11.002J / 17.30J Fundamentals of Public Policy, Fall 2002
Author(s)Meyer, Stephen M.; Laws, David
Fundamentals of Public Policy
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Provides an introduction to policy-making. Explores policy questions from the perspective of different focal actors, including administrative agencies, citizen and interest groups, and the media. Examines the interplay between policy development and institutions, and reviews normative and empirical models of policy-making. Considers the significance of the democratic context for policy-making. Primary focus on domestic policy. From the course home page: Course Description Fundamentals of Public Policy is an introductory course that explores policy-making as both a problem-solving process and a political process. We look at policy-making from the perspective of different focal actors and institutions, including: administrative agencies, legislators, the courts, the mass public, interest groups, and the media. We examine the interplay between policy development and institutions, and review normative and empirical models of policy-making. Exploring these issues will require us to address questions like: How and why does something come to be seen as a "public problem" requiring a governmental response, while others fail to get attention? Why do we need public policies? What determines the content and nature of public policies? Who decides public policy priorities? Does public policy every accomplish anything worthwhile?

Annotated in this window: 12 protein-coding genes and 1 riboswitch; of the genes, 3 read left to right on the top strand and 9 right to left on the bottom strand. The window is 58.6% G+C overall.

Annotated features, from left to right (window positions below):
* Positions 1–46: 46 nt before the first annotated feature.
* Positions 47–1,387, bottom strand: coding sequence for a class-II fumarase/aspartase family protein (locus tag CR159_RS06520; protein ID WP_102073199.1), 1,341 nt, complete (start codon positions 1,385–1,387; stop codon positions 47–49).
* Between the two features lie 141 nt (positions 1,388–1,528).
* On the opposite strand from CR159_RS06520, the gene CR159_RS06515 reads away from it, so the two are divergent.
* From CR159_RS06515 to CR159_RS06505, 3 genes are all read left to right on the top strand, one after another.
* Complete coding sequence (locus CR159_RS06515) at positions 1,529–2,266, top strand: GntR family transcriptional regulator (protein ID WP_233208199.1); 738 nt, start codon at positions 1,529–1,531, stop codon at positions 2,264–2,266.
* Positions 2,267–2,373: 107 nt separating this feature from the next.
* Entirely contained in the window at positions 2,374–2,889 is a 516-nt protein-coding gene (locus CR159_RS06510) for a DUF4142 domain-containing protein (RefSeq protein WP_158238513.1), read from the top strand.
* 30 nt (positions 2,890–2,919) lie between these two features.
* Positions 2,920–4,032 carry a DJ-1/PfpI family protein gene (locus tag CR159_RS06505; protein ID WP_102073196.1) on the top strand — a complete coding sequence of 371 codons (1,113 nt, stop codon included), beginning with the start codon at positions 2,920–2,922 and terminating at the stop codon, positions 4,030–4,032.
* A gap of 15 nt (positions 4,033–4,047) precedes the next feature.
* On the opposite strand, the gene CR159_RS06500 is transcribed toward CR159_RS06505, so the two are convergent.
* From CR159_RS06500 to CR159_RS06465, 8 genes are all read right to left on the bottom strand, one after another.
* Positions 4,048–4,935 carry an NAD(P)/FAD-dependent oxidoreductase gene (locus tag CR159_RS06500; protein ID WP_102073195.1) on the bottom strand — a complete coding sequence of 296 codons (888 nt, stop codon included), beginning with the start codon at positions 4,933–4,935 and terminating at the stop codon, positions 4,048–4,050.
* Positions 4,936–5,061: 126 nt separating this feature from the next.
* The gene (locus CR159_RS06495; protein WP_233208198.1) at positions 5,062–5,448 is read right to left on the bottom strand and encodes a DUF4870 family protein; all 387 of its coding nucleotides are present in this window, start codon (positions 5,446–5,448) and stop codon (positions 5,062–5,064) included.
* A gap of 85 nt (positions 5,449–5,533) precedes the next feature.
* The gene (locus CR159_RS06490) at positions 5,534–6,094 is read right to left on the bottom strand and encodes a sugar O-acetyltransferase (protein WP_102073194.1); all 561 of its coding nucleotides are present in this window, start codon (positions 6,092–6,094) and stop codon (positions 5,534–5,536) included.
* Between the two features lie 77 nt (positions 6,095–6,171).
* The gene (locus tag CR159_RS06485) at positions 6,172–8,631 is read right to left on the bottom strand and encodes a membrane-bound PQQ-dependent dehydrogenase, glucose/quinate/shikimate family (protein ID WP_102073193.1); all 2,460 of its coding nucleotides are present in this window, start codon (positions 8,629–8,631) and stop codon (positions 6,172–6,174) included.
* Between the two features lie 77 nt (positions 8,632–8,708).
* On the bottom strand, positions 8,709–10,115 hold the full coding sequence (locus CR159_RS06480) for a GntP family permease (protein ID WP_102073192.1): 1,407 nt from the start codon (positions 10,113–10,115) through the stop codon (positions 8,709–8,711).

policy-making, problem-solving process, political process, administrative agencies, legislators, the courts, the mass public, interest groups, media, policy development, empirical models, public policy, 11.002J, 17.30J, 11.002, 17.30, Political planning